Writerly spaces — guest blog by Katherine Gibson

This week I will be­gin a new book. But, be­fore I write the first sen­tence, I em­bark on a ritu­al that read­ies me for the jour­ney ahead. I need to get my web­site up-to-date, a task that seems to stall when a book is in pro­gress. Then, with my cy­ber-world in or­der, I will tackle my writ­ing room with an aim to trans­form the jumble of notes, books, and files on my desk and around the room into clear, un­cluttered space.

Katherine’s desk pri­or to be­gin­ing her next book.

The visu­al ap­pear­ance of where I write af­fects my clar­ity and pro­ductiv­ity as much as the state of my in­teri­or land­scape. To be present and fo­cused, dis­trac­tions must go. That in­cludes the ma­ter­i­als and re­mind­ers of my last book, an il­lus­trated bio­graphy of the great Canadian writer and artist Ted Harrison.

The residue from that four-year pro­ject still fills nooks and cran­nies of my study. It is time to sift and sort. I will archive some ma­ter­i­als and store them un­der the stairs. But most of what was once es­sen­tial is not longer im­port­ant and can go. Now I have space on book­shelves, a clear bul­let­in board and empty file draw­ers for my cur­rent pro­ject. Later, I’ll sweep from my desk the minu­ti­ae of every­day life that rep­res­en­ted in bank state­ments to be filed, magazines to re­cycle and orphaned bits of this and that.

Some pa­pers and ma­ter­i­al are boxed up for long-term stor­age; the rest gets tossed.

But I know this newly cleared space will be tem­por­ary. As I build the next book, my study will trans­form into a visu­al re­cord of that writ­ing pro­cess. Reference books, pho­tos, notes, tapes, let­ters and ran­dom thoughts scribbled on scraps of pa­per will find homes in the space around me.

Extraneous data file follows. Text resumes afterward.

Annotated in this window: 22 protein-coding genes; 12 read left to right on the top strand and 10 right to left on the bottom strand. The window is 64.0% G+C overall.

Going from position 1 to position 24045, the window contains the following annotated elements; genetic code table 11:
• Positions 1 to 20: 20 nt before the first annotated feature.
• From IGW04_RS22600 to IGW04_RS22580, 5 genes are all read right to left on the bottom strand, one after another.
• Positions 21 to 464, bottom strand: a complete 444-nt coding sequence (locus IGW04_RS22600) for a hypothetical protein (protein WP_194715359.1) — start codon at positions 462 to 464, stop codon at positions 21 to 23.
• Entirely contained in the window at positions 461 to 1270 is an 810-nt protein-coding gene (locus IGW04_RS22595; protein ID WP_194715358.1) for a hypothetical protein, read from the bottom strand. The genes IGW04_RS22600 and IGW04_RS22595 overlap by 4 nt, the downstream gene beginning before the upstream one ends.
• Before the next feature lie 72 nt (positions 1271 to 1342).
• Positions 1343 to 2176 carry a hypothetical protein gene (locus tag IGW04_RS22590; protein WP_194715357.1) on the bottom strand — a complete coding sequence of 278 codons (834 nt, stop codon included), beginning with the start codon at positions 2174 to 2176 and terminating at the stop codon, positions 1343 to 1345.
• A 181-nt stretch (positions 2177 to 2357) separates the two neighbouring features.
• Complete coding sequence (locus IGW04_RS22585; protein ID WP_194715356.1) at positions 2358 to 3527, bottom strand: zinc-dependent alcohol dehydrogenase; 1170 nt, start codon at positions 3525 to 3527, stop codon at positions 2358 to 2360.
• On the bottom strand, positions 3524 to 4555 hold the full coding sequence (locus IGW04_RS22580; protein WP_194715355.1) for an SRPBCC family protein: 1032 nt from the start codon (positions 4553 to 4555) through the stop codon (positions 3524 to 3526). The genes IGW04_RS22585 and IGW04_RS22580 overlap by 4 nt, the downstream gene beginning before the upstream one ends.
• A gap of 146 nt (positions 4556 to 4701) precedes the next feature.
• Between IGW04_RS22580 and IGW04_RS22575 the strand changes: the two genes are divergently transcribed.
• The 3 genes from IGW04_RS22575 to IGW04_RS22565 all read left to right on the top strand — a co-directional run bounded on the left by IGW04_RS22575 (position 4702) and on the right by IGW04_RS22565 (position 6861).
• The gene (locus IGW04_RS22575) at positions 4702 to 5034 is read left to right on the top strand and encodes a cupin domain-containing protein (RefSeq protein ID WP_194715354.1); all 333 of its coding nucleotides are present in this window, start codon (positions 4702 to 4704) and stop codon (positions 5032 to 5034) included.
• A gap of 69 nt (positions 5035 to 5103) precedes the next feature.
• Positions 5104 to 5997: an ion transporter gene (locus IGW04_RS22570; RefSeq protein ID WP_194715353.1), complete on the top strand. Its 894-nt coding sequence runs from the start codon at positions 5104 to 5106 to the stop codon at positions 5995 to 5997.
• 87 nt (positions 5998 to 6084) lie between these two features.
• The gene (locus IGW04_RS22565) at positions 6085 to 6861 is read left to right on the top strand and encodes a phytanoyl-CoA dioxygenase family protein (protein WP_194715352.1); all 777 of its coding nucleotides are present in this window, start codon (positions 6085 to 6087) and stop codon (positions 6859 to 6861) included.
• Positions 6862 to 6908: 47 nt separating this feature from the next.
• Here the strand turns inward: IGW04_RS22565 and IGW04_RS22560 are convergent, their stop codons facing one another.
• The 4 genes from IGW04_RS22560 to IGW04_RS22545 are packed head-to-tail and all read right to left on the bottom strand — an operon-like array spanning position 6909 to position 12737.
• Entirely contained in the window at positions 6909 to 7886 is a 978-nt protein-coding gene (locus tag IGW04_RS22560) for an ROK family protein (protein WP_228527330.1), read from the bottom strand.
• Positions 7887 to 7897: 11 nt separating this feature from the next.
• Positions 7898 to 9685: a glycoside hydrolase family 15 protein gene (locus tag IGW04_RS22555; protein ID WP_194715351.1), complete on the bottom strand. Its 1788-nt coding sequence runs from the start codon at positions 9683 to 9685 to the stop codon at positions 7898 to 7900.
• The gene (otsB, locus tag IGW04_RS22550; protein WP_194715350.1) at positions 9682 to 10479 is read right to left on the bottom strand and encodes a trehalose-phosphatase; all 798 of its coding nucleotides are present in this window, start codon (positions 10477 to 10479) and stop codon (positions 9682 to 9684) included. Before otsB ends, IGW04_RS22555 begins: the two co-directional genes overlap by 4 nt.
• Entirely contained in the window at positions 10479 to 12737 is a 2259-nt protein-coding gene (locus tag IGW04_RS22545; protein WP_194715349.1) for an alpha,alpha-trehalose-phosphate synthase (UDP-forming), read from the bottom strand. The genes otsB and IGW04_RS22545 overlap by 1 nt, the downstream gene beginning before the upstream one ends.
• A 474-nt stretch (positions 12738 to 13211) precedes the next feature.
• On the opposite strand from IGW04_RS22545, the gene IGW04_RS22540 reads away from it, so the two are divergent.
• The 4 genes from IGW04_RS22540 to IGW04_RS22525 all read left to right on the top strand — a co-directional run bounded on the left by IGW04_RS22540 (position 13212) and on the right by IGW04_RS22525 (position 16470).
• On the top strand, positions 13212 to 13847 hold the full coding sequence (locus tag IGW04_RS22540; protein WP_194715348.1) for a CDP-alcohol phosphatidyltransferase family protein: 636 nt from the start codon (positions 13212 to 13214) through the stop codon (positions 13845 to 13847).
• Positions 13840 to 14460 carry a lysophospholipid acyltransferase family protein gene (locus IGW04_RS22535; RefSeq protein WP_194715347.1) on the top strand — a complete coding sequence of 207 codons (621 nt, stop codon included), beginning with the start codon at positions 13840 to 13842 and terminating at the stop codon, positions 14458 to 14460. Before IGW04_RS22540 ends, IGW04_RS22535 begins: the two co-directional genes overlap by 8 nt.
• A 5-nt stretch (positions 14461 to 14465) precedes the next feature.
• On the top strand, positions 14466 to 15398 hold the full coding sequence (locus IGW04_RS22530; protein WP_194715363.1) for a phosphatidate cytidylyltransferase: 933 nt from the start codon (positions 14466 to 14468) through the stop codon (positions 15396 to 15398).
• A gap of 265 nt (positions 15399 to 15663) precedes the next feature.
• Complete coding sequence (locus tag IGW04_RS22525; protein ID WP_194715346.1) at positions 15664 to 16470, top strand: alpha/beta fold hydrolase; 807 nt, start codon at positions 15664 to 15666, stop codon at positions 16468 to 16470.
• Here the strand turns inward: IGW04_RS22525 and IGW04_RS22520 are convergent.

The per­son­al­it­ies of my char­ac­ters will speak to me through these stat­ic fac­sim­iles. Together we will in­hab­it an en­vir­on­ment that will be ut­terly our own. It will change as we go deep­er into know­ing each oth­er. And so it will be un­til we reach THE END, when they too, will be sor­ted and either dis­carded or packed into stor­age boxes.

When I re­flect upon my stu­dent days, I see that even then, I needed a com­posed ex­tern­al space to put my in­tern­al world at ease.  Because I am a visu­al per­son — someone who in­stinct­ively piles rather than files — this is a con­stant challenge.

In the past, I’d con­vinced my­self I knew where things were, even if my work­ing space was a con­fu­sion of chaos. I’ve since learned that I am more pro­duct­ive, clear and fo­cused when it is calm and orderly.

With space for my new book to grow, and with plant or two, a few pretty pic­tures and a little light jazz to keep my com­pany, the scene is set for my next writerly adventure.

Katherine’s desk and of­fice ready for book #4.

Katherine Gibson is the au­thor of Unclutter Your Life: Transforming Your Physcial, Mental and Emotional Space; Pause: Putting the Brakes on a Runaway Life and Ted Harrison Painting Paradise. 

 

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